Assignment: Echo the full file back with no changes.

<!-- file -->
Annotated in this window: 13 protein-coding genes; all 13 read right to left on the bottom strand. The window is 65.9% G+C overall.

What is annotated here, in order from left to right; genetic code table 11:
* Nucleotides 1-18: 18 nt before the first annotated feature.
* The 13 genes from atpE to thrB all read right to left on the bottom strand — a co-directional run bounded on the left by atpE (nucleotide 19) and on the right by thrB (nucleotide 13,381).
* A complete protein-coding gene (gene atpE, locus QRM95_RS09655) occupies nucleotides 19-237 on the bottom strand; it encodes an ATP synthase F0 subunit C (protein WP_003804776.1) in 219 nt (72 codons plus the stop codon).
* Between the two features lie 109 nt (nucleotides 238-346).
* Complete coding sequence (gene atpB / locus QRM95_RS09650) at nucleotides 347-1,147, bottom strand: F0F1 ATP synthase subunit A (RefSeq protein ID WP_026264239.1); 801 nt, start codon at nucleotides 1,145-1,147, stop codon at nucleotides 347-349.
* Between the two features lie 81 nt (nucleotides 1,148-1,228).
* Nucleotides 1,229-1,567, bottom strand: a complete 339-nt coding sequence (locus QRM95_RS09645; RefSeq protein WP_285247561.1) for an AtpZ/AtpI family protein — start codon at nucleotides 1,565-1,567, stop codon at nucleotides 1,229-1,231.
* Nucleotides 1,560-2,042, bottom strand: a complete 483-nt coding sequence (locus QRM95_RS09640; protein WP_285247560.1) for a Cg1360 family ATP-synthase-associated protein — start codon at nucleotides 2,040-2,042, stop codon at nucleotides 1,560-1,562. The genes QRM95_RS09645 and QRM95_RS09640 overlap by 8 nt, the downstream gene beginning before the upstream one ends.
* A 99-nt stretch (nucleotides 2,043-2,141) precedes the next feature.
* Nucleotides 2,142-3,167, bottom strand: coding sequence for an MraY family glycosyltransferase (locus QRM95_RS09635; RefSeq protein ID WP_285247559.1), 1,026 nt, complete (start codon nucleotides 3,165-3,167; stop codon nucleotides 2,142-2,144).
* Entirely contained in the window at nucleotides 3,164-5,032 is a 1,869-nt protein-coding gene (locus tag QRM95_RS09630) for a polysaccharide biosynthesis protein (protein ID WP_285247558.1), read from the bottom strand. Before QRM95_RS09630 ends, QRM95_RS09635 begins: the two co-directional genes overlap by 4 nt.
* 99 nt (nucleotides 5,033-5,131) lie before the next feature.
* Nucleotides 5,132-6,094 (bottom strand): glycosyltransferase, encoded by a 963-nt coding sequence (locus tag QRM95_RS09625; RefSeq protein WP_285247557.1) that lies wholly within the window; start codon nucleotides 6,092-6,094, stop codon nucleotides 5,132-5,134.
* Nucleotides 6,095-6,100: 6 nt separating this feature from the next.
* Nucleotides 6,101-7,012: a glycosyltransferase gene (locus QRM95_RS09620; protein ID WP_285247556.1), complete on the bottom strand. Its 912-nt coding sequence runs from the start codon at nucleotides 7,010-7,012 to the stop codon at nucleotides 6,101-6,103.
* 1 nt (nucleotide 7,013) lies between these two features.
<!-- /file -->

Annotated in this window: 13 protein-coding genes; all 13 read right to left on the bottom strand. The window is 65.9% G+C overall.

What is annotated here, in order from left to right; genetic code table 11:
* Nucleotides 1-18: 18 nt before the first annotated feature.
* The 13 genes from atpE to thrB all read right to left on the bottom strand — a co-directional run bounded on the left by atpE (nucleotide 19) and on the right by thrB (nucleotide 13,381).
* A complete protein-coding gene (gene atpE, locus QRM95_RS09655) occupies nucleotides 19-237 on the bottom strand; it encodes an ATP synthase F0 subunit C (protein WP_003804776.1) in 219 nt (72 codons plus the stop codon).
* Between the two features lie 109 nt (nucleotides 238-346).
* Complete coding sequence (gene atpB / locus QRM95_RS09650) at nucleotides 347-1,147, bottom strand: F0F1 ATP synthase subunit A (RefSeq protein ID WP_026264239.1); 801 nt, start codon at nucleotides 1,145-1,147, stop codon at nucleotides 347-349.
* Between the two features lie 81 nt (nucleotides 1,148-1,228).
* Nucleotides 1,229-1,567, bottom strand: a complete 339-nt coding sequence (locus QRM95_RS09645; RefSeq protein WP_285247561.1) for an AtpZ/AtpI family protein — start codon at nucleotides 1,565-1,567, stop codon at nucleotides 1,229-1,231.
* Nucleotides 1,560-2,042, bottom strand: a complete 483-nt coding sequence (locus QRM95_RS09640; protein WP_285247560.1) for a Cg1360 family ATP-synthase-associated protein — start codon at nucleotides 2,040-2,042, stop codon at nucleotides 1,560-1,562. The genes QRM95_RS09645 and QRM95_RS09640 overlap by 8 nt, the downstream gene beginning before the upstream one ends.
* A 99-nt stretch (nucleotides 2,043-2,141) precedes the next feature.
* Nucleotides 2,142-3,167, bottom strand: coding sequence for an MraY family glycosyltransferase (locus QRM95_RS09635; RefSeq protein ID WP_285247559.1), 1,026 nt, complete (start codon nucleotides 3,165-3,167; stop codon nucleotides 2,142-2,144).
* Entirely contained in the window at nucleotides 3,164-5,032 is a 1,869-nt protein-coding gene (locus tag QRM95_RS09630) for a polysaccharide biosynthesis protein (protein ID WP_285247558.1), read from the bottom strand. Before QRM95_RS09630 ends, QRM95_RS09635 begins: the two co-directional genes overlap by 4 nt.
* 99 nt (nucleotides 5,033-5,131) lie before the next feature.
* Nucleotides 5,132-6,094 (bottom strand): glycosyltransferase, encoded by a 963-nt coding sequence (locus tag QRM95_RS09625; RefSeq protein WP_285247557.1) that lies wholly within the window; start codon nucleotides 6,092-6,094, stop codon nucleotides 5,132-5,134.
* Nucleotides 6,095-6,100: 6 nt separating this feature from the next.
* Nucleotides 6,101-7,012: a glycosyltransferase gene (locus QRM95_RS09620; protein ID WP_285247556.1), complete on the bottom strand. Its 912-nt coding sequence runs from the start codon at nucleotides 7,010-7,012 to the stop codon at nucleotides 6,101-6,103.
* 1 nt (nucleotide 7,013) lies between these two features.